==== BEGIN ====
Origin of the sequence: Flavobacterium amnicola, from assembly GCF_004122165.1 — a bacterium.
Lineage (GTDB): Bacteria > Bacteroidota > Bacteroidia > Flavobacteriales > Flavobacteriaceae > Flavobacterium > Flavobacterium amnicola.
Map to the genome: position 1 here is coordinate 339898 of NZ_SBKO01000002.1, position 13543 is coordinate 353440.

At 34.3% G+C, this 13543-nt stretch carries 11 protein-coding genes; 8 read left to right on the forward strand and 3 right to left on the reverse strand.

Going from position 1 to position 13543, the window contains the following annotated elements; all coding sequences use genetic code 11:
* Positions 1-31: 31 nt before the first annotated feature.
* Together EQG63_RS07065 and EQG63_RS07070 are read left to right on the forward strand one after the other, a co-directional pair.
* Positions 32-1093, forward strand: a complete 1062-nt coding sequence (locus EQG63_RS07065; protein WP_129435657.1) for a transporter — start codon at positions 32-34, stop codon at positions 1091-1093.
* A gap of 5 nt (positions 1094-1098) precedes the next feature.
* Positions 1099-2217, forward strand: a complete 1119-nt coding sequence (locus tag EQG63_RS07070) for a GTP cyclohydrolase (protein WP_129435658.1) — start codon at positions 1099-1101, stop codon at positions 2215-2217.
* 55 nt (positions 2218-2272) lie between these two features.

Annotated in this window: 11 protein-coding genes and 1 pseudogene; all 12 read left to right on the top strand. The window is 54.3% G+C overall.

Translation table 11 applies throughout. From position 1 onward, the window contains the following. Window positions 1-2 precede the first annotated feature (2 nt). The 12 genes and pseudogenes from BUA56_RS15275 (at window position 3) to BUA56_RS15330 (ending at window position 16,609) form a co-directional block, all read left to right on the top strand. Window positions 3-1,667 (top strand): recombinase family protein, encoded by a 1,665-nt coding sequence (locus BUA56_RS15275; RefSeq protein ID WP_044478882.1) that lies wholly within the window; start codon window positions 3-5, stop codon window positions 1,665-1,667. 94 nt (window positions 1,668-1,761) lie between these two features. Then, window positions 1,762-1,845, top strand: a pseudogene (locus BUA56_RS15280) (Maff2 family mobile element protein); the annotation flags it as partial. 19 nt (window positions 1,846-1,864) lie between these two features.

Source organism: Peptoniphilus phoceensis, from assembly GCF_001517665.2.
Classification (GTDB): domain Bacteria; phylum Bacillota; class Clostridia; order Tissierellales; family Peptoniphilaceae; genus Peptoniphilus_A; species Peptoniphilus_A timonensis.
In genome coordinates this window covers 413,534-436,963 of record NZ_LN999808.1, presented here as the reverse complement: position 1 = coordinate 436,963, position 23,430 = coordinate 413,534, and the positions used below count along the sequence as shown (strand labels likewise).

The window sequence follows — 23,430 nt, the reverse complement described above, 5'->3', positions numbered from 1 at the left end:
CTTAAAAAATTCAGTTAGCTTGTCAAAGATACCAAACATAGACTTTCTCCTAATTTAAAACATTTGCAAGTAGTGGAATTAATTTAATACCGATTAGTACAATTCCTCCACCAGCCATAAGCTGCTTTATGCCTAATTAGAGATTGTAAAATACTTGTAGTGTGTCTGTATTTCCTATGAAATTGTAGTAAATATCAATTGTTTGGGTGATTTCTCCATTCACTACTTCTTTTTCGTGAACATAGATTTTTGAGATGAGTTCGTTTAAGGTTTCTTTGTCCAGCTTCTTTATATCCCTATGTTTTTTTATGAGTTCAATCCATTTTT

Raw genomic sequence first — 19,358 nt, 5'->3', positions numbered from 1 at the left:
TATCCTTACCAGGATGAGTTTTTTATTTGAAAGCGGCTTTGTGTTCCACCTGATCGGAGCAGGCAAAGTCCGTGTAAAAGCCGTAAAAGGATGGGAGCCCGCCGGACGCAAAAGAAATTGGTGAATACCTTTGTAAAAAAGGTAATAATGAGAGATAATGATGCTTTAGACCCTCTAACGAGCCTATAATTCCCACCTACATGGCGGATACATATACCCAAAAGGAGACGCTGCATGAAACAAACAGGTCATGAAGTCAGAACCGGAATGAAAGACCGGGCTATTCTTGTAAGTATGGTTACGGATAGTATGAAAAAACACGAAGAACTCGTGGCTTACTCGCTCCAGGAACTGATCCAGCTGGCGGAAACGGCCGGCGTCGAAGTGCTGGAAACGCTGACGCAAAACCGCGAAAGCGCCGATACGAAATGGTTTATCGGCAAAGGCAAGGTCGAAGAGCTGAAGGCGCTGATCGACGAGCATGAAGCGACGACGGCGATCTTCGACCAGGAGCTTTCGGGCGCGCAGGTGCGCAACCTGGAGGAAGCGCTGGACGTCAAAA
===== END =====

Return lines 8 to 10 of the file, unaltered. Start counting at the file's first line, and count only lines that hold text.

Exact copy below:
* Positions 32-1093, forward strand: a complete 1062-nt coding sequence (locus EQG63_RS07065; protein WP_129435657.1) for a transporter — start codon at positions 32-34, stop codon at positions 1091-1093.
* A gap of 5 nt (positions 1094-1098) precedes the next feature.
* Positions 1099-2217, forward strand: a complete 1119-nt coding sequence (locus tag EQG63_RS07070) for a GTP cyclohydrolase (protein WP_129435658.1) — start codon at positions 1099-1101, stop codon at positions 2215-2217.